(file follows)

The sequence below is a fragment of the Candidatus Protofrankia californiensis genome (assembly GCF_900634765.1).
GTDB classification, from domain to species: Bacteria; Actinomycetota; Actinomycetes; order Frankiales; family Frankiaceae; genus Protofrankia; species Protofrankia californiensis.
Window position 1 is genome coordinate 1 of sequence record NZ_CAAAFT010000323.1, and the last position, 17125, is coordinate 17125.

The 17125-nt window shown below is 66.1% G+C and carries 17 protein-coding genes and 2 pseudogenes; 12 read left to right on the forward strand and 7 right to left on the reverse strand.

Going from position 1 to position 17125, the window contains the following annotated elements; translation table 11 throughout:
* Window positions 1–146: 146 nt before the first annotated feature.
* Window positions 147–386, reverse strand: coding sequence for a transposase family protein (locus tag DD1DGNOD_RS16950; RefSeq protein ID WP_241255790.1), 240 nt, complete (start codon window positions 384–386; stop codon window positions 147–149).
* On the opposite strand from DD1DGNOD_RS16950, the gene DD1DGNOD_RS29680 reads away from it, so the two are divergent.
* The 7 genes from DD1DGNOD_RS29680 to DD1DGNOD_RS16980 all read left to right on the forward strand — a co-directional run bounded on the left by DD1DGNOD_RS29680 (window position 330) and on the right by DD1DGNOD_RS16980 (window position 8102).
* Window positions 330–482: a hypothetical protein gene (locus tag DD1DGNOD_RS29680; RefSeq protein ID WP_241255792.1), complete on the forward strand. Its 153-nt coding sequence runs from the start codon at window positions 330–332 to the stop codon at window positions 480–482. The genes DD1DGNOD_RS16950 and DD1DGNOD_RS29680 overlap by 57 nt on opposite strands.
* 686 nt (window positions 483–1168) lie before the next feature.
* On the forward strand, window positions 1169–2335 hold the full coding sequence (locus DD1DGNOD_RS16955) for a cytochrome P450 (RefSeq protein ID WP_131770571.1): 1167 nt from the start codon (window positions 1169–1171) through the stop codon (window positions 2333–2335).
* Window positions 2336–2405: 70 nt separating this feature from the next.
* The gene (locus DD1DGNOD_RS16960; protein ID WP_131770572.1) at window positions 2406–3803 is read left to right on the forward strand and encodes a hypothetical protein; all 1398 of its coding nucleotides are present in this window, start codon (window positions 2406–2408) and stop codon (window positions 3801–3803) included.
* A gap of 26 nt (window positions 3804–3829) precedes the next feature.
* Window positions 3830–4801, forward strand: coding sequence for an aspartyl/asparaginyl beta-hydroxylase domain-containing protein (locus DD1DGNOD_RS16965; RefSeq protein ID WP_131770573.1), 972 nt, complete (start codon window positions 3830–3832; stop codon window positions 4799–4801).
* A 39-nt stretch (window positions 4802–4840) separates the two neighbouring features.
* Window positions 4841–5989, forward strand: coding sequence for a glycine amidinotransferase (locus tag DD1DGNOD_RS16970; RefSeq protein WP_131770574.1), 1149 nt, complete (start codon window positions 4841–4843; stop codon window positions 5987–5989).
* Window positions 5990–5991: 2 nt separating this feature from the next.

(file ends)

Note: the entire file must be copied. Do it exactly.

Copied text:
The sequence below is a fragment of the Candidatus Protofrankia californiensis genome (assembly GCF_900634765.1).
GTDB classification, from domain to species: Bacteria; Actinomycetota; Actinomycetes; order Frankiales; family Frankiaceae; genus Protofrankia; species Protofrankia californiensis.
Window position 1 is genome coordinate 1 of sequence record NZ_CAAAFT010000323.1, and the last position, 17125, is coordinate 17125.

The 17125-nt window shown below is 66.1% G+C and carries 17 protein-coding genes and 2 pseudogenes; 12 read left to right on the forward strand and 7 right to left on the reverse strand.

Going from position 1 to position 17125, the window contains the following annotated elements; translation table 11 throughout:
* Window positions 1–146: 146 nt before the first annotated feature.
* Window positions 147–386, reverse strand: coding sequence for a transposase family protein (locus tag DD1DGNOD_RS16950; RefSeq protein ID WP_241255790.1), 240 nt, complete (start codon window positions 384–386; stop codon window positions 147–149).
* On the opposite strand from DD1DGNOD_RS16950, the gene DD1DGNOD_RS29680 reads away from it, so the two are divergent.
* The 7 genes from DD1DGNOD_RS29680 to DD1DGNOD_RS16980 all read left to right on the forward strand — a co-directional run bounded on the left by DD1DGNOD_RS29680 (window position 330) and on the right by DD1DGNOD_RS16980 (window position 8102).
* Window positions 330–482: a hypothetical protein gene (locus tag DD1DGNOD_RS29680; RefSeq protein ID WP_241255792.1), complete on the forward strand. Its 153-nt coding sequence runs from the start codon at window positions 330–332 to the stop codon at window positions 480–482. The genes DD1DGNOD_RS16950 and DD1DGNOD_RS29680 overlap by 57 nt on opposite strands.
* 686 nt (window positions 483–1168) lie before the next feature.
* On the forward strand, window positions 1169–2335 hold the full coding sequence (locus DD1DGNOD_RS16955) for a cytochrome P450 (RefSeq protein ID WP_131770571.1): 1167 nt from the start codon (window positions 1169–1171) through the stop codon (window positions 2333–2335).
* Window positions 2336–2405: 70 nt separating this feature from the next.
* The gene (locus DD1DGNOD_RS16960; protein ID WP_131770572.1) at window positions 2406–3803 is read left to right on the forward strand and encodes a hypothetical protein; all 1398 of its coding nucleotides are present in this window, start codon (window positions 2406–2408) and stop codon (window positions 3801–3803) included.
* A gap of 26 nt (window positions 3804–3829) precedes the next feature.
* Window positions 3830–4801, forward strand: coding sequence for an aspartyl/asparaginyl beta-hydroxylase domain-containing protein (locus DD1DGNOD_RS16965; RefSeq protein ID WP_131770573.1), 972 nt, complete (start codon window positions 3830–3832; stop codon window positions 4799–4801).
* A 39-nt stretch (window positions 4802–4840) separates the two neighbouring features.
* Window positions 4841–5989, forward strand: coding sequence for a glycine amidinotransferase (locus tag DD1DGNOD_RS16970; RefSeq protein WP_131770574.1), 1149 nt, complete (start codon window positions 4841–4843; stop codon window positions 5987–5989).
* Window positions 5990–5991: 2 nt separating this feature from the next.